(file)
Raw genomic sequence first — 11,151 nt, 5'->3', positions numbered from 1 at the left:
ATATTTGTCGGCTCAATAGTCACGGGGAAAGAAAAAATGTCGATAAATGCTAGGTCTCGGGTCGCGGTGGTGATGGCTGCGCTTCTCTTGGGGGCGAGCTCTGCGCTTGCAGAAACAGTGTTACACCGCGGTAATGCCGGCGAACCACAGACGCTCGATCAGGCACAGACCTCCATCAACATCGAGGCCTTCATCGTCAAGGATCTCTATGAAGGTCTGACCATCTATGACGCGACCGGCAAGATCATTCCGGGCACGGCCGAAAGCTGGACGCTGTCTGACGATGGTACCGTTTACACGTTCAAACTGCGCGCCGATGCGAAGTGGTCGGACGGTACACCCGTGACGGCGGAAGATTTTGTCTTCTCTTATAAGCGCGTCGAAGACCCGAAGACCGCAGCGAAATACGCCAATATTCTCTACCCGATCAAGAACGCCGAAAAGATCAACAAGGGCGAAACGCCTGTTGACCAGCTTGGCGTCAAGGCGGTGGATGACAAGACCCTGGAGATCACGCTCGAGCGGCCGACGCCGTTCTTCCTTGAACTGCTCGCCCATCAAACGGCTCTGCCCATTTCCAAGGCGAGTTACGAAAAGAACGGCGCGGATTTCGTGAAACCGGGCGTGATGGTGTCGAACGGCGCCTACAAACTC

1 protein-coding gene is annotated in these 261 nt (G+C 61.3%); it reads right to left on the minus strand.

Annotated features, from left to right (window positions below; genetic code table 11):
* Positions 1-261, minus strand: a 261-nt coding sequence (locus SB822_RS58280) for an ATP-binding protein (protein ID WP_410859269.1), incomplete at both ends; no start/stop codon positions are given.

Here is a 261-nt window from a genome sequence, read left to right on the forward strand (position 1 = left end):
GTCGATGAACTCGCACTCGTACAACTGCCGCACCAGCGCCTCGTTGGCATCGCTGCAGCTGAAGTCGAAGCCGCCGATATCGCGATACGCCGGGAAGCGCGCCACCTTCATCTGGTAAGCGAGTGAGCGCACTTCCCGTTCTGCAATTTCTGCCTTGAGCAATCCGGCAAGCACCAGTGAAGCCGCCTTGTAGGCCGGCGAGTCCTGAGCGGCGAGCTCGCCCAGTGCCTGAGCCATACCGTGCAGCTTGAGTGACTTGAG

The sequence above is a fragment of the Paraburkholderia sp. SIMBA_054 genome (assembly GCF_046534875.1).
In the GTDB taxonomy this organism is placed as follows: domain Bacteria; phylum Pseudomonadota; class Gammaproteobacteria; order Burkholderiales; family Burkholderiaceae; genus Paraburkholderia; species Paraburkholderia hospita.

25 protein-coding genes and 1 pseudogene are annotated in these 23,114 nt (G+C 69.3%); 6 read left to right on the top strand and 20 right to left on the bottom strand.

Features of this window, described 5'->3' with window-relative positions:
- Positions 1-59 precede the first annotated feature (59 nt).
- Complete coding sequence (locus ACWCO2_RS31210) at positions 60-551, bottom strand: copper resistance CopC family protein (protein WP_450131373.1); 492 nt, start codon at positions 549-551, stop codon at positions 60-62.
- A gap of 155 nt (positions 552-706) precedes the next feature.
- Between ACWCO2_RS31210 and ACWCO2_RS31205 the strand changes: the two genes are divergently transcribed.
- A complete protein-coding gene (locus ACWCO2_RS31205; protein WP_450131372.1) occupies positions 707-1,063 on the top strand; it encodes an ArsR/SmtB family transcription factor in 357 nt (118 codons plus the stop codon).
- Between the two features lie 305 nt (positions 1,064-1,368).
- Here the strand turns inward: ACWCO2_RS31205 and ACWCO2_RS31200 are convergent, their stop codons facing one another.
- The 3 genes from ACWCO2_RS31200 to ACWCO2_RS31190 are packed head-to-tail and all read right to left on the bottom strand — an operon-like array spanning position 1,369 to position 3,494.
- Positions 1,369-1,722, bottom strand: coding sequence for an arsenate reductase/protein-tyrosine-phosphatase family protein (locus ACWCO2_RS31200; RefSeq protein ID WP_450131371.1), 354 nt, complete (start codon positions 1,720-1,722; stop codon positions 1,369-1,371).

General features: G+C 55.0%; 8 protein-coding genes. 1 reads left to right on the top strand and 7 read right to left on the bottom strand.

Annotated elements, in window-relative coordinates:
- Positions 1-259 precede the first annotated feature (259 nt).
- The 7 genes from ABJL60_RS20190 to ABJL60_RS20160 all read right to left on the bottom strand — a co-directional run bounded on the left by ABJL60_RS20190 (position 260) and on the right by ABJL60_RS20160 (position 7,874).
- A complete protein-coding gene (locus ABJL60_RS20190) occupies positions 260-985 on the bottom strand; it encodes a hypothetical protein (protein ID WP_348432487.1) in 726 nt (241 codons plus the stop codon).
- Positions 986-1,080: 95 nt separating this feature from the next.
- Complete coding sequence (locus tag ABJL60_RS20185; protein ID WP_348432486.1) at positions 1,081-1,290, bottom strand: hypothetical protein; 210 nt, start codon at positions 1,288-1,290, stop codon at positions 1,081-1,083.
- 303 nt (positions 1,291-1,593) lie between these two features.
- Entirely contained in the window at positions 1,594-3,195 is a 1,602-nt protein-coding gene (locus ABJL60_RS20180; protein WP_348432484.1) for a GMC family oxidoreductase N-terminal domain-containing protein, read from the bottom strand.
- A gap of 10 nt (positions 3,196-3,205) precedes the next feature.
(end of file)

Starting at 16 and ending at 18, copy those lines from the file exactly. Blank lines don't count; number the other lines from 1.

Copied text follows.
- A complete protein-coding gene (locus ACWCO2_RS31205; protein WP_450131372.1) occupies positions 707-1,063 on the top strand; it encodes an ArsR/SmtB family transcription factor in 357 nt (118 codons plus the stop codon).
- Between the two features lie 305 nt (positions 1,064-1,368).
- Here the strand turns inward: ACWCO2_RS31205 and ACWCO2_RS31200 are convergent, their stop codons facing one another.